Chocolate No-Bake Cookies
½ cup milk
½ cup butter
2 cups sugar
3 Tablespoons cocoa powder
1 teaspoon vanilla
¾ cup peanut butter
3 ½ cups oats
Prepare a space for dropping the cookies by spreading wax paper or aluminum foil over a table or chopping block or counter space – someplace big enough for roughly 30 cookies. I also like to measure out my peanut butter & oats before I start because timing is so important and you have to mix them both in quickly at the end.
Put butter, milk, and sugar in heavy-ish sauce pan and cook over medium heat – stirring frequently – until the butter melts then stir in cocoa powder with a whisk. Stir continually until mixture boils and continuing to stir constantly let it boil for 1 minute (important to keep stirring or else it will burn!). After 1 minute, remove the pan from the heat and pour in vanilla (it will bubble a bit), then stir in peanut butter and once peanut butter is fully mixed in, stir in oats until they are thoroughly mixed in. Drop the mixture by spoonfuls (as big or small as you’d like) onto the prepared space. Let the cookies cool (20mins to an hour -- depending on temperature and humidity of your kitchen) and enjoy!
Some Notes & Variations:
You can use any kind of milk for these cookies. Obviously the richer the milk, the richer the taste but they still taste amazing made with skim milk.
You can also easily make these cookies vegan (I went vegan for six months after my son was born because I couldn’t stand the thought of eating anything that was “born” to anything else – then, I got over it which
I sort of feel makes me a bit of a cannibal but, again, I digress…) by just substituting the milk for soy milk or almond milk and substituting the butter for butter-flavored crisco or some other non-dairy margarine (earth balance, I think, makes a really good one too). They still cook, cool and “harden” the same way but sometimes they stay a bit softer.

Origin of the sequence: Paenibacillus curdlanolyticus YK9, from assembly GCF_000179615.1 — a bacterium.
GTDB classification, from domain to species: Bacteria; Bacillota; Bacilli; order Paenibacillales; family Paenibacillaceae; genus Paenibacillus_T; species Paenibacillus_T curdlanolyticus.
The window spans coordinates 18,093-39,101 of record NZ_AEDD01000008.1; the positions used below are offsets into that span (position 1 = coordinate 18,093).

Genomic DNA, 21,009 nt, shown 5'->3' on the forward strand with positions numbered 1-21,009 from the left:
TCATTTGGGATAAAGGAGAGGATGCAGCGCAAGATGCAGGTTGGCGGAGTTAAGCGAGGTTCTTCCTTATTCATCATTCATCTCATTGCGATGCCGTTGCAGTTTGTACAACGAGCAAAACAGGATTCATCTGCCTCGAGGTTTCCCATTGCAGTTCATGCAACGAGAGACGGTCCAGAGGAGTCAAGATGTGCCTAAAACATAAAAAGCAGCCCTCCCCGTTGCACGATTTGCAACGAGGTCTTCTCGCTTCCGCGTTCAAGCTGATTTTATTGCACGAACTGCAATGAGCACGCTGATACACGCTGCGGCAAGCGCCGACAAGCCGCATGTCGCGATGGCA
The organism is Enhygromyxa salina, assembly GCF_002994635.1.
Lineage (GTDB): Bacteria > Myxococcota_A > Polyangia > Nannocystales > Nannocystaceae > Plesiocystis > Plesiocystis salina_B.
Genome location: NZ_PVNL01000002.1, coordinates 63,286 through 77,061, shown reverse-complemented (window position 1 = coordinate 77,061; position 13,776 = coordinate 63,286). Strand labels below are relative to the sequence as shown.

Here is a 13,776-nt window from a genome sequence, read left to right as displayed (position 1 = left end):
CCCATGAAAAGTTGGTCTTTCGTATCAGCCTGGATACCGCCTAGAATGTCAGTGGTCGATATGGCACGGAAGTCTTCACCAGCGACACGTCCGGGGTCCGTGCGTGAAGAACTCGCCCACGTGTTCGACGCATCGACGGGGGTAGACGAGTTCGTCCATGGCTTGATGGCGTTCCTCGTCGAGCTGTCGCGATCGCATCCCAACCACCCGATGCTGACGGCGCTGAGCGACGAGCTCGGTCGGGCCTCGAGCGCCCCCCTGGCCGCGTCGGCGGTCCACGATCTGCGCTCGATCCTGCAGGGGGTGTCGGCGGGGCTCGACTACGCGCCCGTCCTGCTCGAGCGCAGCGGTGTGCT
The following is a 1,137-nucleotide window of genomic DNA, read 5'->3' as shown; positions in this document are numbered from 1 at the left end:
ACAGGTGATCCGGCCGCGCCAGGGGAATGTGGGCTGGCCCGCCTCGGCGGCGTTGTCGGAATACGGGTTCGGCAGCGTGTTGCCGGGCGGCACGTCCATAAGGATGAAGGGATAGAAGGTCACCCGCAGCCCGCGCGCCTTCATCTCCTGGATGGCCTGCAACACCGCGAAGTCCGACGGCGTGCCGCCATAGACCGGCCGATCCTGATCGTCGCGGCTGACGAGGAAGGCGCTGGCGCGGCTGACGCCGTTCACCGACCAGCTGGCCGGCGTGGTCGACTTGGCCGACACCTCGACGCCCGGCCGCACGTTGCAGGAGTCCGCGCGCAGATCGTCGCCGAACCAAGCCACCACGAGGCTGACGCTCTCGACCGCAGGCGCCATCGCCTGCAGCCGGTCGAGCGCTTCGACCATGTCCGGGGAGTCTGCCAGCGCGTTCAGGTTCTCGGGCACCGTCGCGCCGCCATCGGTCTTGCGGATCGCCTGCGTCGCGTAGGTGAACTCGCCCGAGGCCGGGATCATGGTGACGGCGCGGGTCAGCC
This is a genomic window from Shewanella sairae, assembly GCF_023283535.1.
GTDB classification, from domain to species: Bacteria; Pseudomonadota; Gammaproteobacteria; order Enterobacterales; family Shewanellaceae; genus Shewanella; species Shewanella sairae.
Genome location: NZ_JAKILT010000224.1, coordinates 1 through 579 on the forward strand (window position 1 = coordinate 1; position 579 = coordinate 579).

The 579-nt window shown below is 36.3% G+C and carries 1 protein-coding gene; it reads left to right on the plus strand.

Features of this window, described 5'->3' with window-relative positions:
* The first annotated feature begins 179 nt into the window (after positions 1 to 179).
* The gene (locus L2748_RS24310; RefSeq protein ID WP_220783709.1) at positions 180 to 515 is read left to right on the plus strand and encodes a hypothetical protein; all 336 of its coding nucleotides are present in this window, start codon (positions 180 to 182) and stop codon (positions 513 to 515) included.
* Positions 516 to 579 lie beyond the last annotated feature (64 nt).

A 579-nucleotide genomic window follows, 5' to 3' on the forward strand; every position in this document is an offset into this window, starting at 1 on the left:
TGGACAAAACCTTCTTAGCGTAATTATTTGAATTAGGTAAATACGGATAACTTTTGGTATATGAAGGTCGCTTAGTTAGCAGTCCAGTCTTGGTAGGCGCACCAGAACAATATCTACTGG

You can also use any kind of oats. When I was a kid, my family always used those quick quaker oats because that’s what we used to make oatmeal in the morning but now I always make them with Bob’s Red Mill Gluten Free (My husband has Celiac disease – legit – we’re not just on the “gluten free” wagon, which, again, is another thing you don’t want to get me started on) Rolled Oats which are much heartier. I prefer the heartier version. The heartier the oats the more filling these cookies are (so you eat fewer of them – hint hint).
I’m reading this great cookbook called The Improvisational Cook right now too that, as the name suggests, encourages improvisation in the kitchen so when I realized we only had 1 cup of sugar yesterday -- after we had melted the butter in with the milk– I improvised! I added ¾ cup of brown sugar and ¼ cup of confectioner’s sugar to my 1 cup of regular white sugar and we put that in for our 2 cups instead. It was perfect! In fact, my son swears that this recipe is even better than the old one and I have to agree they had a slightly richer, deeper taste (I’m attributing that to the brown sugar) but it feels like a betrayal to call them “better” than my mother’s recipe so let’s just call them an interesting variation.
I warned Crystal not to try to make these cookies “healthy.” She likes to do that to recipes. MoJo’s kitchen is going to be loaded with very healthy dishes for you. This is not one of them. As cookies go, it’s not the worst thing to eat in the world. Made of all simple, whole ingredients that are “real food,” I would MUCH
prefer my children sneak and eat FIVE of these cookies than eat the processed garbage that comes in a bag or box from the store – but, packed with butter and sugar, no we’re not going to call these health food. Still, they are high in fiber and because of the peanut butter, protein, so one is not a terrible indulgence. Making them“healthy” however is disastrous to the taste. Generations of Stevenson women have tried and failed to make a tasty, calorie-free, fat-free chocolate no-bake cookie. It ain’t happening. Let yourself go. Allow yourself the old fashioned wholesome indulgence of one of those cookies – then, quickly pack the rest up and give them to the next Mormon or kid-selling-magazines that rings the doorbell.
In the meantime, Vaya Con Dios & may you cook & eat with Love!